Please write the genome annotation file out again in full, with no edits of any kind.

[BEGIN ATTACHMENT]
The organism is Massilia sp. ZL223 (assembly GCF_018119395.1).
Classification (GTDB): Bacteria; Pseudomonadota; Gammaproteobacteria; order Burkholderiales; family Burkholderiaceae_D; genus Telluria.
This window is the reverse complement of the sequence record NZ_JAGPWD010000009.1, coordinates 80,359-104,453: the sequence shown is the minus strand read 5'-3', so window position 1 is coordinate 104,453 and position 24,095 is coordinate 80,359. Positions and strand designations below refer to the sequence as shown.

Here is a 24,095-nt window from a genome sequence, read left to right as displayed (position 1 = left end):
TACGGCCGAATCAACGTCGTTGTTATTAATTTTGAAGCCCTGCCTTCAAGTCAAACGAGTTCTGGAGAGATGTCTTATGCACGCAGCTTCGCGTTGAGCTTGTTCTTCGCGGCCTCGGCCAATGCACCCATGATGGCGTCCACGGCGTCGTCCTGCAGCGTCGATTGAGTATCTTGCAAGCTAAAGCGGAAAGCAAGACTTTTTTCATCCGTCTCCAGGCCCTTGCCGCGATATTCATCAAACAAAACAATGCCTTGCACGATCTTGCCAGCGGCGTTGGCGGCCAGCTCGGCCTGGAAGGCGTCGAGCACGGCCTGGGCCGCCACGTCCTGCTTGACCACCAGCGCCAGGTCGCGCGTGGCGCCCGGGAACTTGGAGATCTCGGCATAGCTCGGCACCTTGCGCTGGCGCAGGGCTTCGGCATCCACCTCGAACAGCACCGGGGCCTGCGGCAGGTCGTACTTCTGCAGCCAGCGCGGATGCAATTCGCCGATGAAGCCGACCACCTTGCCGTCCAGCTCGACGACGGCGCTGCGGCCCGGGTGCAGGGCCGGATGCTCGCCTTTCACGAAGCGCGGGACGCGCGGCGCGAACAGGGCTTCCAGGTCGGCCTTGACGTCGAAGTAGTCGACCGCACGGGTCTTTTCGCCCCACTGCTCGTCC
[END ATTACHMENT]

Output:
The organism is Massilia sp. ZL223 (assembly GCF_018119395.1).
Classification (GTDB): Bacteria; Pseudomonadota; Gammaproteobacteria; order Burkholderiales; family Burkholderiaceae_D; genus Telluria.
This window is the reverse complement of the sequence record NZ_JAGPWD010000009.1, coordinates 80,359-104,453: the sequence shown is the minus strand read 5'-3', so window position 1 is coordinate 104,453 and position 24,095 is coordinate 80,359. Positions and strand designations below refer to the sequence as shown.

Here is a 24,095-nt window from a genome sequence, read left to right as displayed (position 1 = left end):
TACGGCCGAATCAACGTCGTTGTTATTAATTTTGAAGCCCTGCCTTCAAGTCAAACGAGTTCTGGAGAGATGTCTTATGCACGCAGCTTCGCGTTGAGCTTGTTCTTCGCGGCCTCGGCCAATGCACCCATGATGGCGTCCACGGCGTCGTCCTGCAGCGTCGATTGAGTATCTTGCAAGCTAAAGCGGAAAGCAAGACTTTTTTCATCCGTCTCCAGGCCCTTGCCGCGATATTCATCAAACAAAACAATGCCTTGCACGATCTTGCCAGCGGCGTTGGCGGCCAGCTCGGCCTGGAAGGCGTCGAGCACGGCCTGGGCCGCCACGTCCTGCTTGACCACCAGCGCCAGGTCGCGCGTGGCGCCCGGGAACTTGGAGATCTCGGCATAGCTCGGCACCTTGCGCTGGCGCAGGGCTTCGGCATCCACCTCGAACAGCACCGGGGCCTGCGGCAGGTCGTACTTCTGCAGCCAGCGCGGATGCAATTCGCCGATGAAGCCGACCACCTTGCCGTCCAGCTCGACGACGGCGCTGCGGCCCGGGTGCAGGGCCGGATGCTCGCCTTTCACGAAGCGCGGGACGCGCGGCGCGAACAGGGCTTCCAGGTCGGCCTTGACGTCGAAGTAGTCGACCGCACGGGTCTTTTCGCCCCACTGCTCGTCC